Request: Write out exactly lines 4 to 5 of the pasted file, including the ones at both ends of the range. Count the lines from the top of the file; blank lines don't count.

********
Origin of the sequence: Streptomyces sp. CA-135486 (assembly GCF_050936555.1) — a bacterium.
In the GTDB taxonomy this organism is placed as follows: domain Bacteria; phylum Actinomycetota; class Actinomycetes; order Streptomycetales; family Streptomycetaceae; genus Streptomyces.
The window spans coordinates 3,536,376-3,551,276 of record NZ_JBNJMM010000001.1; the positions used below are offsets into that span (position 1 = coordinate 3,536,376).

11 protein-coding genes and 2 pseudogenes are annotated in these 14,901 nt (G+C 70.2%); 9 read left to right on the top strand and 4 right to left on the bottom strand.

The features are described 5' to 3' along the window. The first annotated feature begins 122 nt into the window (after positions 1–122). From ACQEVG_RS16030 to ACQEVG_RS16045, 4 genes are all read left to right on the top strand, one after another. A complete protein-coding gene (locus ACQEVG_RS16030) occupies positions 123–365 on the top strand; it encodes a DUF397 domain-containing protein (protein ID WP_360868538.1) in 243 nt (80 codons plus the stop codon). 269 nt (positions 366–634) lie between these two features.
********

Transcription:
11 protein-coding genes and 2 pseudogenes are annotated in these 14,901 nt (G+C 70.2%); 9 read left to right on the top strand and 4 right to left on the bottom strand.

The features are described 5' to 3' along the window. The first annotated feature begins 122 nt into the window (after positions 1–122). From ACQEVG_RS16030 to ACQEVG_RS16045, 4 genes are all read left to right on the top strand, one after another. A complete protein-coding gene (locus ACQEVG_RS16030) occupies positions 123–365 on the top strand; it encodes a DUF397 domain-containing protein (protein ID WP_360868538.1) in 243 nt (80 codons plus the stop codon). 269 nt (positions 366–634) lie between these two features.